This is a quality intermediate creek run in the headwater reaches of the Willamette River. It is a go to run for Eugene boaters when there has been lots of rain in the area.
The shuttle is easy, along a paved road, and the run is roadside.
The nature of the run is class II-III seperated by fun bedrock ledges in the 5-10' range. Everything can be easily scouted and portaged, and it is usually obvious when boaters have arrived at a drop worth scouting.
No mandatory rapid portages, but in some years there is wood present.
At high water, some serious holes develop.
Check out the description of this run, with lotsa pictures, in Jason Rackley's Oregon Kayaking site. "Name" rapids on this pool-drop run include Upper Trestle, Lower Trestle (also aka Arthur's Ledge), Pogo, Cheesegrater, Fun, Not Fun, Gumdrop, and a Class-V finale, Laura's Thighs. Also see Upper Brice Creek.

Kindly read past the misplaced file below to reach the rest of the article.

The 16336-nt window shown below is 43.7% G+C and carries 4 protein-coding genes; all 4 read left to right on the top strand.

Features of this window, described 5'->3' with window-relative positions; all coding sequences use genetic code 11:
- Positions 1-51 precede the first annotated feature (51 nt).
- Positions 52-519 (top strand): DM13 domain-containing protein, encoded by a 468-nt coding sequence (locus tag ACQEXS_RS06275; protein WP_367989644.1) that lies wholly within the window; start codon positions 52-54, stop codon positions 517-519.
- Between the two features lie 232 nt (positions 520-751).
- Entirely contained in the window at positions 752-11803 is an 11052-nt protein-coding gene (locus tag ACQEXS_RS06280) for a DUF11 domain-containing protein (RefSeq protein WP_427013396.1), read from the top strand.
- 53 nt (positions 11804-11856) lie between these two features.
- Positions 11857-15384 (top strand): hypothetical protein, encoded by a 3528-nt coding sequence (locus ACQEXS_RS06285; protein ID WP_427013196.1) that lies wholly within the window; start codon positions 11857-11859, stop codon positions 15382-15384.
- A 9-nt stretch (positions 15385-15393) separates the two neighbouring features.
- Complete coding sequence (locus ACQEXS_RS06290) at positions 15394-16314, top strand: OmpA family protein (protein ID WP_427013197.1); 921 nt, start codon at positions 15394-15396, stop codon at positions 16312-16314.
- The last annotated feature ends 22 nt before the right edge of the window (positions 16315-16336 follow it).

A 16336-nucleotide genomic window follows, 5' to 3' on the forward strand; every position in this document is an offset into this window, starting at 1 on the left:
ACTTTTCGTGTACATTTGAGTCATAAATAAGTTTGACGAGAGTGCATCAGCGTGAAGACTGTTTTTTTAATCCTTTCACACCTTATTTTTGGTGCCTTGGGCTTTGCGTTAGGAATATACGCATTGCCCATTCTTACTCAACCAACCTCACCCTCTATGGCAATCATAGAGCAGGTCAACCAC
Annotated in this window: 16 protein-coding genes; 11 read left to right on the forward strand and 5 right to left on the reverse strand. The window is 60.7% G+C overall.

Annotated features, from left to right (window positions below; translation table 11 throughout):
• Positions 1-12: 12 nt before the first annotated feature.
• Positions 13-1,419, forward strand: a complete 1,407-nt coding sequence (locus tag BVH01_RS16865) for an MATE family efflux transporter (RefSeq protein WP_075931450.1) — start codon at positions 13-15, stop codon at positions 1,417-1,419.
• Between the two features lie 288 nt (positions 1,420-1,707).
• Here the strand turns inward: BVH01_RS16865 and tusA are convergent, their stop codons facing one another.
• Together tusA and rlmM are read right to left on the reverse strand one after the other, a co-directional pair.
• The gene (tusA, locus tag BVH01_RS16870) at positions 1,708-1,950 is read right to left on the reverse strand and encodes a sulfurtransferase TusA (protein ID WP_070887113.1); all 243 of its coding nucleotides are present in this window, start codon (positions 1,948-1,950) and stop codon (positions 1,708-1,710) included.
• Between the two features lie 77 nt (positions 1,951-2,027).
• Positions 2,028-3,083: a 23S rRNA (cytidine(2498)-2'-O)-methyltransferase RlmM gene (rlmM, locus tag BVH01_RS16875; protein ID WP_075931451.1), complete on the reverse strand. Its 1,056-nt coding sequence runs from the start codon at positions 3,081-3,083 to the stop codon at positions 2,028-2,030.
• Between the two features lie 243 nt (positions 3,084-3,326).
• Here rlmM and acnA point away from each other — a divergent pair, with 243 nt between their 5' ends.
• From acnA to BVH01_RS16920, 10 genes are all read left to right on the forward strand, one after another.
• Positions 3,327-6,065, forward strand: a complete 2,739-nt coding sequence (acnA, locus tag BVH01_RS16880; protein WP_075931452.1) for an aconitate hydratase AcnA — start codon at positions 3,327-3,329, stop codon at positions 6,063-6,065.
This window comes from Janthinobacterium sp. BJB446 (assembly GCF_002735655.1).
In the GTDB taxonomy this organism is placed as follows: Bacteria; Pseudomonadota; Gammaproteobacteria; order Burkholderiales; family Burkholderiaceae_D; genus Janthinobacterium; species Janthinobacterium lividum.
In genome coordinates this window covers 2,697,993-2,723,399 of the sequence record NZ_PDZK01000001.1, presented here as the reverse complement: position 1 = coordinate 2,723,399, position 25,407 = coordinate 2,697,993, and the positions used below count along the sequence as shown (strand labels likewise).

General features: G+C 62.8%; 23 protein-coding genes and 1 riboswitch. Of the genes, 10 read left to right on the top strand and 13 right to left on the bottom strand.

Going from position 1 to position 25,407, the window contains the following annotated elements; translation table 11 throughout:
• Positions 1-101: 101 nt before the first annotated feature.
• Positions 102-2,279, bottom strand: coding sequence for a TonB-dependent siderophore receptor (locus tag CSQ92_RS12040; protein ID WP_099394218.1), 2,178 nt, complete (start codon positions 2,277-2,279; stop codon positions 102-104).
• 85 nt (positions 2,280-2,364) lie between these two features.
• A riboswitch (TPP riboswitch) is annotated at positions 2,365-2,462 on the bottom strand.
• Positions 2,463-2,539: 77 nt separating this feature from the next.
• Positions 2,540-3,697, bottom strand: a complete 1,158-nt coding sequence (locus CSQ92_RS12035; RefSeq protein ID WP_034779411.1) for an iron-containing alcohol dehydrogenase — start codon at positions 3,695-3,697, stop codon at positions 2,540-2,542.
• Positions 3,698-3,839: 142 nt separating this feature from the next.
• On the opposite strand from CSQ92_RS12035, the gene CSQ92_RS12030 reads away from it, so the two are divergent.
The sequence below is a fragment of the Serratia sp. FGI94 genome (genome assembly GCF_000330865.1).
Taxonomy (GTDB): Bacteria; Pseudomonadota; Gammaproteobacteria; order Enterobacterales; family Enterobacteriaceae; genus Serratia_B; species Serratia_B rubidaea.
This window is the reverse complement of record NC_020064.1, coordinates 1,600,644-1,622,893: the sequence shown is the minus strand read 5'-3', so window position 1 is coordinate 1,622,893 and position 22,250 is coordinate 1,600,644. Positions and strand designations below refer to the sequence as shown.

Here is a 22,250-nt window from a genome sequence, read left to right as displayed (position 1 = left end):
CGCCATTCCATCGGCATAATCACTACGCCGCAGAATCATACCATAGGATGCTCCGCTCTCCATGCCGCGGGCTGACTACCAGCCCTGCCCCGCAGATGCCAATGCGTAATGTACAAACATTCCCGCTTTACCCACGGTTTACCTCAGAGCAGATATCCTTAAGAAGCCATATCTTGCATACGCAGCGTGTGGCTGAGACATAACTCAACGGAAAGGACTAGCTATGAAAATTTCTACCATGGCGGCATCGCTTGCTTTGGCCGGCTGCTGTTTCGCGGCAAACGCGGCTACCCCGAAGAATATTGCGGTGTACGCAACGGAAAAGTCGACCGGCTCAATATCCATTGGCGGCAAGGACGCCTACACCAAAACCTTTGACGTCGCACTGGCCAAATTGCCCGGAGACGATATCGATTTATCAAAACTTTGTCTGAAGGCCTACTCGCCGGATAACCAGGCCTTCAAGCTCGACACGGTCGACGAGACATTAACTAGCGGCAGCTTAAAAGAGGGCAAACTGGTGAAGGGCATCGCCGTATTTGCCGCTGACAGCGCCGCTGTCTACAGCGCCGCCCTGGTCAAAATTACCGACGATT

Low water Trip Report from Wheels and Water.
According to Jason Rackley's site (see below), there's a gage on the bridge about 1.5 miles downstream of the take-out at Cedar Creek Campground. 0' is a scrapy, relatively easy minimum; 1.5' is an optimum flow, and 2' would be most paddlers' maximum. Rackley recommends that First of all, Dorena Reservoir inflow should be between 1200 & 3000 cfs and that it's been raining at either Dorena Reservoir or Sugarloaf Mountain.
Permits are not required for this reach.
We have no additional detail on this route.
Use the map below to calculate how
to arrive to the main town from your zipcode.
on Brice Creek @2. Champion Creek to Cedar Creek Campground
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This week, Oregon House Bill 2835 re-passed the Oregon House on a 52-7 vote. Having earlier cleared the Senate, the bill now awaits a signature from the Governor to be signed into law. For decades, opportunities to protect and improve the ability of the public to access and legally use waterways for recreation have seen minimal progress, while efforts to severely limit access have been a consistent threat. Oregon House Bill 2835 is a pivotal piece of legislation in Oregon, and the first proactive waterway access bill in recent history to have made it through the state legislature.
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